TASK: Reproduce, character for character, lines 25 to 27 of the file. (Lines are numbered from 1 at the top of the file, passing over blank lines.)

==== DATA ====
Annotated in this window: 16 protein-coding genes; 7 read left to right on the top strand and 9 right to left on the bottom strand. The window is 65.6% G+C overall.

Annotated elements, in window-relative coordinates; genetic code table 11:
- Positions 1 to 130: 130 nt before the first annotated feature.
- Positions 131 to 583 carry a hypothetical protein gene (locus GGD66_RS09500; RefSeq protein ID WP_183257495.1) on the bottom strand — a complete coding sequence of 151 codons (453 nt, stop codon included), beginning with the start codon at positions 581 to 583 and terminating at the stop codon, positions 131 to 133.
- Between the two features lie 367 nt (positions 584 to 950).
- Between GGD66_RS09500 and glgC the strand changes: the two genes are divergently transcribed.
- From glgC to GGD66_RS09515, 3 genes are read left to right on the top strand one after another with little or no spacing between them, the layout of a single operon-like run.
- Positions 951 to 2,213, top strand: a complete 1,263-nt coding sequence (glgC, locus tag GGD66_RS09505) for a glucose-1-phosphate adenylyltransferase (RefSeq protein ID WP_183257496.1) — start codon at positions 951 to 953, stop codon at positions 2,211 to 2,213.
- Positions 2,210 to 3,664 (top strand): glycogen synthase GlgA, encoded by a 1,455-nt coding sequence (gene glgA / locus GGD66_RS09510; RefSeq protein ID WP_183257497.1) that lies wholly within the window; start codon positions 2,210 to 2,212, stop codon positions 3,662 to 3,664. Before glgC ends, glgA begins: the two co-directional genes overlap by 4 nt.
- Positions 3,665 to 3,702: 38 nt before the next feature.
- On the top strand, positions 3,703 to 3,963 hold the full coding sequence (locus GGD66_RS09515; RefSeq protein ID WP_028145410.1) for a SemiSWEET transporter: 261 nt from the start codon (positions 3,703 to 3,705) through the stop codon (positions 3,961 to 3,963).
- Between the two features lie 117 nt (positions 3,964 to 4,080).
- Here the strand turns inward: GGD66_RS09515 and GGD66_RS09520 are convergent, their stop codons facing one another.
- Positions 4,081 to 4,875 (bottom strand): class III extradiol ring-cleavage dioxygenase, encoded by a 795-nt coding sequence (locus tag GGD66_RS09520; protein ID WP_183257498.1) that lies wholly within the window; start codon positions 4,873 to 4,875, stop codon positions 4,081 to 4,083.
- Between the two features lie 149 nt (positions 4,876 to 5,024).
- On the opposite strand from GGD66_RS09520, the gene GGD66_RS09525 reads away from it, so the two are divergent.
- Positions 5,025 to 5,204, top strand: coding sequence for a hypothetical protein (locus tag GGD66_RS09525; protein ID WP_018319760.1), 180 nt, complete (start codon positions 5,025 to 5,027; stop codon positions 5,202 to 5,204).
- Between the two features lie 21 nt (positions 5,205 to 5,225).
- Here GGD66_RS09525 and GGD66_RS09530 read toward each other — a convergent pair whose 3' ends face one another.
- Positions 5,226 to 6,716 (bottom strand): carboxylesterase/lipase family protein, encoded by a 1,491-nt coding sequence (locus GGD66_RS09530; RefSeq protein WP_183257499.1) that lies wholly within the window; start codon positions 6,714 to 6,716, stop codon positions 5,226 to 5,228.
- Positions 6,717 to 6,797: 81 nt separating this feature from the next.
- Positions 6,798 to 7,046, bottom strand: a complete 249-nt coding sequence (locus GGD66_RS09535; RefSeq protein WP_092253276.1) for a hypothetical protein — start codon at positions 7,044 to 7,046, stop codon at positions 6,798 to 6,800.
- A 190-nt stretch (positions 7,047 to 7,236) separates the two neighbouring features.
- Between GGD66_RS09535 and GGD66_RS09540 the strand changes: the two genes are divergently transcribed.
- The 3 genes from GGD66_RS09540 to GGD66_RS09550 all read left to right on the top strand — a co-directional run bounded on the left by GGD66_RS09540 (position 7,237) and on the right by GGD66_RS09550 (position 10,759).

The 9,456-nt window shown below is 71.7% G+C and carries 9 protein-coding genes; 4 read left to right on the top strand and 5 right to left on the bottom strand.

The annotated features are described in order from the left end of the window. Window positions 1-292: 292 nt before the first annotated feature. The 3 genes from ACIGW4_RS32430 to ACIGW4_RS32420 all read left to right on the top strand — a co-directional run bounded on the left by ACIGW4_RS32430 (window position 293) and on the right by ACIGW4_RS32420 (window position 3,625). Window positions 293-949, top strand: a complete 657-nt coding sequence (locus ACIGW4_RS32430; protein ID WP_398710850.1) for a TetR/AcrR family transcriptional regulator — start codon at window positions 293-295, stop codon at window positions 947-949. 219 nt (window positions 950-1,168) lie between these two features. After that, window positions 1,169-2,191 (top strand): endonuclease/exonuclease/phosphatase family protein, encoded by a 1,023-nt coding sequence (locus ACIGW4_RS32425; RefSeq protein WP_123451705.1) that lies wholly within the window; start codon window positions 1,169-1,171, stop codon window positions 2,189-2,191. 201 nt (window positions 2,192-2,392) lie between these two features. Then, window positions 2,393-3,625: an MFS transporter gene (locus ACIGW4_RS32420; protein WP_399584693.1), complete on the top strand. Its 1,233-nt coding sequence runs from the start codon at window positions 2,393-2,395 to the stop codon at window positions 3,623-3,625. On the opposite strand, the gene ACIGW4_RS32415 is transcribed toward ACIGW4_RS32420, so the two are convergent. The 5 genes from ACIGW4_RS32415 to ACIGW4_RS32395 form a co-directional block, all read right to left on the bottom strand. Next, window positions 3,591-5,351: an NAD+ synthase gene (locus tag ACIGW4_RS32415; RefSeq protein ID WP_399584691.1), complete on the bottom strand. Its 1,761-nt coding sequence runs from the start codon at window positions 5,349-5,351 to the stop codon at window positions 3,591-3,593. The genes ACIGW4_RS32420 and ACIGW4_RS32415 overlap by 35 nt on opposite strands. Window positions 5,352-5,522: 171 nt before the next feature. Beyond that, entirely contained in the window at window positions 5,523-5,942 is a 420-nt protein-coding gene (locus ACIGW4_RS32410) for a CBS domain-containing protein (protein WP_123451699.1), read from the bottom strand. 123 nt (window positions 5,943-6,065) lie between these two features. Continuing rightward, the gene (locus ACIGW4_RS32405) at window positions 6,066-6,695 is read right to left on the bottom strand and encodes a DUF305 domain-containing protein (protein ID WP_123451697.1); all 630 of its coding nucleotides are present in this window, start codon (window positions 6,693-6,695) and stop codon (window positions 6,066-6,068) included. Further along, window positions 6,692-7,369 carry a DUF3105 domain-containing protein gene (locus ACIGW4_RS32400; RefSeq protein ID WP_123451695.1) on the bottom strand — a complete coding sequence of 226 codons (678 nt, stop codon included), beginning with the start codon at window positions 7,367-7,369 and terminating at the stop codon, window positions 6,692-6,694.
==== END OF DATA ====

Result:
- The 3 genes from GGD66_RS09540 to GGD66_RS09550 all read left to right on the top strand — a co-directional run bounded on the left by GGD66_RS09540 (position 7,237) and on the right by GGD66_RS09550 (position 10,759).

The 9,456-nt window shown below is 71.7% G+C and carries 9 protein-coding genes; 4 read left to right on the top strand and 5 right to left on the bottom strand.

The annotated features are described in order from the left end of the window. Window positions 1-292: 292 nt before the first annotated feature. The 3 genes from ACIGW4_RS32430 to ACIGW4_RS32420 all read left to right on the top strand — a co-directional run bounded on the left by ACIGW4_RS32430 (window position 293) and on the right by ACIGW4_RS32420 (window position 3,625). Window positions 293-949, top strand: a complete 657-nt coding sequence (locus ACIGW4_RS32430; protein ID WP_398710850.1) for a TetR/AcrR family transcriptional regulator — start codon at window positions 293-295, stop codon at window positions 947-949. 219 nt (window positions 950-1,168) lie between these two features. After that, window positions 1,169-2,191 (top strand): endonuclease/exonuclease/phosphatase family protein, encoded by a 1,023-nt coding sequence (locus ACIGW4_RS32425; RefSeq protein WP_123451705.1) that lies wholly within the window; start codon window positions 1,169-1,171, stop codon window positions 2,189-2,191. 201 nt (window positions 2,192-2,392) lie between these two features. Then, window positions 2,393-3,625: an MFS transporter gene (locus ACIGW4_RS32420; protein WP_399584693.1), complete on the top strand. Its 1,233-nt coding sequence runs from the start codon at window positions 2,393-2,395 to the stop codon at window positions 3,623-3,625. On the opposite strand, the gene ACIGW4_RS32415 is transcribed toward ACIGW4_RS32420, so the two are convergent. The 5 genes from ACIGW4_RS32415 to ACIGW4_RS32395 form a co-directional block, all read right to left on the bottom strand. Next, window positions 3,591-5,351: an NAD+ synthase gene (locus tag ACIGW4_RS32415; RefSeq protein ID WP_399584691.1), complete on the bottom strand. Its 1,761-nt coding sequence runs from the start codon at window positions 5,349-5,351 to the stop codon at window positions 3,591-3,593. The genes ACIGW4_RS32420 and ACIGW4_RS32415 overlap by 35 nt on opposite strands. Window positions 5,352-5,522: 171 nt before the next feature. Beyond that, entirely contained in the window at window positions 5,523-5,942 is a 420-nt protein-coding gene (locus ACIGW4_RS32410) for a CBS domain-containing protein (protein WP_123451699.1), read from the bottom strand. 123 nt (window positions 5,943-6,065) lie between these two features. Continuing rightward, the gene (locus ACIGW4_RS32405) at window positions 6,066-6,695 is read right to left on the bottom strand and encodes a DUF305 domain-containing protein (protein ID WP_123451697.1); all 630 of its coding nucleotides are present in this window, start codon (window positions 6,693-6,695) and stop codon (window positions 6,066-6,068) included. Further along, window positions 6,692-7,369 carry a DUF3105 domain-containing protein gene (locus ACIGW4_RS32400; RefSeq protein ID WP_123451695.1) on the bottom strand — a complete coding sequence of 226 codons (678 nt, stop codon included), beginning with the start codon at window positions 7,367-7,369 and terminating at the stop codon, window positions 6,692-6,694.